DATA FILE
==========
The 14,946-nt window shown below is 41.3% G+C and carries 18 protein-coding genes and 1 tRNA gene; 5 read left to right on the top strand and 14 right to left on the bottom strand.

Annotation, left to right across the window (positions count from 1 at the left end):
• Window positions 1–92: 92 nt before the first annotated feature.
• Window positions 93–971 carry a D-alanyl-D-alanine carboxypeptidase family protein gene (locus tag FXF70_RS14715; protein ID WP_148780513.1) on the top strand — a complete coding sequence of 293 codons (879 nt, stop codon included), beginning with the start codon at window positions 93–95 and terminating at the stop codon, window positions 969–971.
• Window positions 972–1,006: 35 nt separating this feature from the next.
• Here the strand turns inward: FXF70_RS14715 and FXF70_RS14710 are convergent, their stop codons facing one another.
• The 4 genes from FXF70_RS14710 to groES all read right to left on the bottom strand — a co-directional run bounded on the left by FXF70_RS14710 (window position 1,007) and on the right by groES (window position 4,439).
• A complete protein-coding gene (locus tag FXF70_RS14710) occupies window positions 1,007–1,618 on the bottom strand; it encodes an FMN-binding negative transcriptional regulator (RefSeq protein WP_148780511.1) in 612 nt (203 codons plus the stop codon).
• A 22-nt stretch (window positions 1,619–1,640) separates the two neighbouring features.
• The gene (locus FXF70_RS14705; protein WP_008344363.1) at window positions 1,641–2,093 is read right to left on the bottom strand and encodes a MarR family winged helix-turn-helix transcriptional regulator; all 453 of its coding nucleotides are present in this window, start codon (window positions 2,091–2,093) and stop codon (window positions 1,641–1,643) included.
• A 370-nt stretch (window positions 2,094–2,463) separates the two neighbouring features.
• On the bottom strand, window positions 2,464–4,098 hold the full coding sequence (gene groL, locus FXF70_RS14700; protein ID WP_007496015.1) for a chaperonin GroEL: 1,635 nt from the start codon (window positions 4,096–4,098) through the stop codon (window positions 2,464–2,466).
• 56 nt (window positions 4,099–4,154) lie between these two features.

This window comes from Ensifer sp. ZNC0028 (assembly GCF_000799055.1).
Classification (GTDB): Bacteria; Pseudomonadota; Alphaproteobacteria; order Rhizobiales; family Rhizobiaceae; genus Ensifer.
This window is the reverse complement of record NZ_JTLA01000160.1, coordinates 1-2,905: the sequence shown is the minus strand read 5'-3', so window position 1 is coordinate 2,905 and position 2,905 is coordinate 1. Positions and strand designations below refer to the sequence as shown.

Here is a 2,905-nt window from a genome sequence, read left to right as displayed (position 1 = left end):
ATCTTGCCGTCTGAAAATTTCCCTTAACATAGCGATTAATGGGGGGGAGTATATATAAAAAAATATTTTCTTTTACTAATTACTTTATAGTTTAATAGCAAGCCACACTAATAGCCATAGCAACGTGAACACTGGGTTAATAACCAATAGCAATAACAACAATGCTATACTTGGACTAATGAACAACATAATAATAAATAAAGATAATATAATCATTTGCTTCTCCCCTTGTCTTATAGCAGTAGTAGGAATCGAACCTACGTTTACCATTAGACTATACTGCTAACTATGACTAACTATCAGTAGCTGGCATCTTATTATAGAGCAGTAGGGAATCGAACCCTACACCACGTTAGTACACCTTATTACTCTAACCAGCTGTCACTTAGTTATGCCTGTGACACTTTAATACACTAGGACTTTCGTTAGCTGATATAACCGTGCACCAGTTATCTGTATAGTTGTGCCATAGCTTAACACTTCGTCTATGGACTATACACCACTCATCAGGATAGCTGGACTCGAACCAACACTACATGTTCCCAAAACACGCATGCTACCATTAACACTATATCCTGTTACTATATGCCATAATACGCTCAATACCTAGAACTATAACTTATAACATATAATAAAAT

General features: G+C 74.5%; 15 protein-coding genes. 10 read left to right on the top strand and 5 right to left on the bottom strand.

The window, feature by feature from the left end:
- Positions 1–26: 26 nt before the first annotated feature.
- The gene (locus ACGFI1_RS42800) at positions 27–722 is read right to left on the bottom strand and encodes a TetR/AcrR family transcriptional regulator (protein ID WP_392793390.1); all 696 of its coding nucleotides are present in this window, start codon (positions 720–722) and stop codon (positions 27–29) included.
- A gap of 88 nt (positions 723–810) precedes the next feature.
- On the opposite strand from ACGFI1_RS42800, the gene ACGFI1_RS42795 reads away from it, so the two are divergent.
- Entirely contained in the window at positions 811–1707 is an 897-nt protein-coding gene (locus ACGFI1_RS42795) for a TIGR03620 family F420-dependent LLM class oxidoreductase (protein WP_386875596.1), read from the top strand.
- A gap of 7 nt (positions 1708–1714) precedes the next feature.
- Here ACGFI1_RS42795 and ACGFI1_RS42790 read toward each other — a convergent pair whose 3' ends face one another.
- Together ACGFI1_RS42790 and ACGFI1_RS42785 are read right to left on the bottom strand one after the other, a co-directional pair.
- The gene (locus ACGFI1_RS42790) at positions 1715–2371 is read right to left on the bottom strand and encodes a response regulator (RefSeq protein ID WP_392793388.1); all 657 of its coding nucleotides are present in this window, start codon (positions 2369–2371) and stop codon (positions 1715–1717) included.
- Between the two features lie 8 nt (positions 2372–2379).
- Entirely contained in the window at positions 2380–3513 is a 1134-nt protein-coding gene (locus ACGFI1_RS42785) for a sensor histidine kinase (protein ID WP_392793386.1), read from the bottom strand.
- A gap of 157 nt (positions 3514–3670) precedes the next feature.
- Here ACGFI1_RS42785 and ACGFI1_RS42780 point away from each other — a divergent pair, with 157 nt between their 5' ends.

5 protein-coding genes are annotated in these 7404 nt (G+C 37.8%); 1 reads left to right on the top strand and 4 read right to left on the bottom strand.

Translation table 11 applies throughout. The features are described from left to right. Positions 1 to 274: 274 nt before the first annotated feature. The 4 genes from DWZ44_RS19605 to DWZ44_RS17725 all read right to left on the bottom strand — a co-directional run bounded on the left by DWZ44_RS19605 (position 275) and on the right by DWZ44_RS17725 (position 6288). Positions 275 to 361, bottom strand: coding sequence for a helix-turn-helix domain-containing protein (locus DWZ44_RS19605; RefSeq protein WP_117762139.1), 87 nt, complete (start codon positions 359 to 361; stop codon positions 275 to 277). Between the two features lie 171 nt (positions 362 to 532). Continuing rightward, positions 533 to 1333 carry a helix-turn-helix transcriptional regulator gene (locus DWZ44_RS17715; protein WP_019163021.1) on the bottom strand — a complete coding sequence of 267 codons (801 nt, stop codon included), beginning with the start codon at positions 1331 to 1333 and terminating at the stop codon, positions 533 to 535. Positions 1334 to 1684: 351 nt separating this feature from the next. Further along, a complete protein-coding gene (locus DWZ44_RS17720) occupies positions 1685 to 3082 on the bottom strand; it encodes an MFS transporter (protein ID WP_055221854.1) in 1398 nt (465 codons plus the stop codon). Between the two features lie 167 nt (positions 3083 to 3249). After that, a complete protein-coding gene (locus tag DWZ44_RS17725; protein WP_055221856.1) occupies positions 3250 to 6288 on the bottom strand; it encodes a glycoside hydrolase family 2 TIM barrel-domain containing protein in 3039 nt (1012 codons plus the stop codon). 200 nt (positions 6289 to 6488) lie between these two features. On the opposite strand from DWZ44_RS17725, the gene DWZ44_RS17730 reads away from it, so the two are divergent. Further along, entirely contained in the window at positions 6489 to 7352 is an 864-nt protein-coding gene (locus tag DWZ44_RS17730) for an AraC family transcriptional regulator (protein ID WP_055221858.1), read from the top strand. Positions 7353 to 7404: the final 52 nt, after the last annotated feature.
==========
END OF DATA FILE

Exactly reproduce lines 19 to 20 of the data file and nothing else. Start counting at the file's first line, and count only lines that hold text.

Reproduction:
General features: G+C 74.5%; 15 protein-coding genes. 10 read left to right on the top strand and 5 right to left on the bottom strand.

The window, feature by feature from the left end: